One of the joys of Izu is its stunning coastline, a collection of craggy cliffs and windswept landscapes offering sweeping vistas onto far-off islands and fishing boats.


Just 20 minutes by car or train from Hoshino Resorts KAI Ito, the Jogasaki coast is a great spot to explore Izu’s hugely varied terrain. Here, a well-marked trail hugs the coast for around 6 miles. Even a short stroll around the Kadowakizaki Suspension Bridge will give you a flavour of the region as you clamber over dark volcanic rocks, climb a lighthouse, and cross a 23m-deep gorge on the bridge.


Hikers can enjoy the quieter paths further south, where the ocean has eroded the cliff face into long columns resembling organ pipes and neat hexagonal shapes.


On the peninsula’s southern tip, Cape Irozaki is another slice of raw coastal wilderness. A path leads to the very tip of the cape, from where there are spectacular views of the jagged coastline and the unsettled ocean, dotted with tiny islands as far as the eye can see.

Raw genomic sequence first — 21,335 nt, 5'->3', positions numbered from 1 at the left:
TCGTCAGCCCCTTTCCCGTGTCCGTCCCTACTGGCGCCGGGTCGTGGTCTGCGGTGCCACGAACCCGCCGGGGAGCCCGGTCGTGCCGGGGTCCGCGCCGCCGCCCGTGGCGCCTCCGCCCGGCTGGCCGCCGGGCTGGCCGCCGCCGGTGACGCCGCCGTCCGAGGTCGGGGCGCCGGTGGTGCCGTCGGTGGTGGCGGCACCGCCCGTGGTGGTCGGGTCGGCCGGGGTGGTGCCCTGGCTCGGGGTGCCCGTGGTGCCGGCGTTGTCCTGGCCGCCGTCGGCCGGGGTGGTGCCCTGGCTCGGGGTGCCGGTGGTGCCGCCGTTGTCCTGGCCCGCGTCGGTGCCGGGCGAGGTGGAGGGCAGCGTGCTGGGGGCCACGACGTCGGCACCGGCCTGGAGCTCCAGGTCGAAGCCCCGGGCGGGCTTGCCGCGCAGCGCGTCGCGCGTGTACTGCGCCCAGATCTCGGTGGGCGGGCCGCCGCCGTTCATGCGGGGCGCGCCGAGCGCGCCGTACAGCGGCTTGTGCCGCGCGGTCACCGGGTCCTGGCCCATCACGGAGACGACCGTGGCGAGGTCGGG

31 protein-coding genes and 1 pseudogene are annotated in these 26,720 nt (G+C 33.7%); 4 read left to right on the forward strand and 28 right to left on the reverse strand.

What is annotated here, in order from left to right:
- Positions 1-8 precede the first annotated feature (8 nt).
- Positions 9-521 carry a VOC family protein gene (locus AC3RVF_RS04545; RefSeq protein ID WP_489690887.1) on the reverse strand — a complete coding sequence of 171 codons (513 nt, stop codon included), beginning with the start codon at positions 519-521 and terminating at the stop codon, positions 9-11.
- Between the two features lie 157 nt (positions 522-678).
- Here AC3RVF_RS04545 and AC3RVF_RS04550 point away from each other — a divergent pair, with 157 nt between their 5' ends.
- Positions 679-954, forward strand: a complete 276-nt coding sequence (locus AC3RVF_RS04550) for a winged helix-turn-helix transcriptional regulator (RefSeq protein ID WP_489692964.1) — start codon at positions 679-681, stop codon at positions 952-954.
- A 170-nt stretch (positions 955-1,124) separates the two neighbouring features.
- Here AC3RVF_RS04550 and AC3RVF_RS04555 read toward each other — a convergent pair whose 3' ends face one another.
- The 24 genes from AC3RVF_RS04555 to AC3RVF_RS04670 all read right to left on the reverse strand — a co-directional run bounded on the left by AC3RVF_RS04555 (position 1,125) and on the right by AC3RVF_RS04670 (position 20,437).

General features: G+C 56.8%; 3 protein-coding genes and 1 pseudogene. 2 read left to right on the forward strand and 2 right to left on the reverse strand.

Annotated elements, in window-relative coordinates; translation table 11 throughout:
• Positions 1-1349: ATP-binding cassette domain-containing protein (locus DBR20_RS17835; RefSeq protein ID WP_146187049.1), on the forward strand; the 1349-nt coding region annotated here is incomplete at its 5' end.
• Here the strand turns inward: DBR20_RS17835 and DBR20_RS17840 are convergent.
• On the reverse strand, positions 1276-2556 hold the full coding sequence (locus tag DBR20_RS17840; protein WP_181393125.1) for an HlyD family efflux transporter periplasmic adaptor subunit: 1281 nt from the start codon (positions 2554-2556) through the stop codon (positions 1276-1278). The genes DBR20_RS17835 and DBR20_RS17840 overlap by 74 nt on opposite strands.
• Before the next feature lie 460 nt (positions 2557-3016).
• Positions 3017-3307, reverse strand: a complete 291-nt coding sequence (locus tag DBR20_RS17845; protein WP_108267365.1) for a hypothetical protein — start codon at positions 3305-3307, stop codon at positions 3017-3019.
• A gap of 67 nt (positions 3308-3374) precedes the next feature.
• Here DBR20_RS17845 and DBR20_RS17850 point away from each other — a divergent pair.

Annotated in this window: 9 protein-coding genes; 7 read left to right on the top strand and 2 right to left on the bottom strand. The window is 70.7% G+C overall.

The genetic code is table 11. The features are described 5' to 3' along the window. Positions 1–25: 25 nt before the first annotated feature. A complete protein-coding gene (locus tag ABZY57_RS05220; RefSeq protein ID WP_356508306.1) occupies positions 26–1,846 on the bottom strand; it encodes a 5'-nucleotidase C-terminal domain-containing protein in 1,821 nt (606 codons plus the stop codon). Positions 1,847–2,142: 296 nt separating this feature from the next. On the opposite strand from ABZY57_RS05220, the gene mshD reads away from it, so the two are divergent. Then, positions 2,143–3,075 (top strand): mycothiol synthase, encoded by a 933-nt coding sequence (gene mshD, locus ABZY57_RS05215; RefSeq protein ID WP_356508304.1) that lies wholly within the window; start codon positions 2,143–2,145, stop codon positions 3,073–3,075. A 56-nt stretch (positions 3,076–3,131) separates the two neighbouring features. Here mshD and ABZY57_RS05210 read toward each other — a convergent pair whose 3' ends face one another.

There are more walking trails further east at Cape Tarai, and the nearby Ryugu-Kutsu is a well-known local “power spot”, where crashing waves have carved out a heart shape in the ceiling of a cave.


On Izu’s west coast – which frequently offers picture-postcard views of Mt. FujiDogashima is an area where the ocean has sculpted out a dramatic network of caves. Take a boat trip to tunnel into Tensodo Cave, where sunlight spectacularly pierces through a naturally-eroded skylight.

Nearby, the Futo Coast boasts a phenomenon known as magmatic dikes, a series of impressive rocky mounds formed by solidifying magma.


If you’re visiting with children, how about taking a chair lift to the top of the photogenic volcano Omuroyama?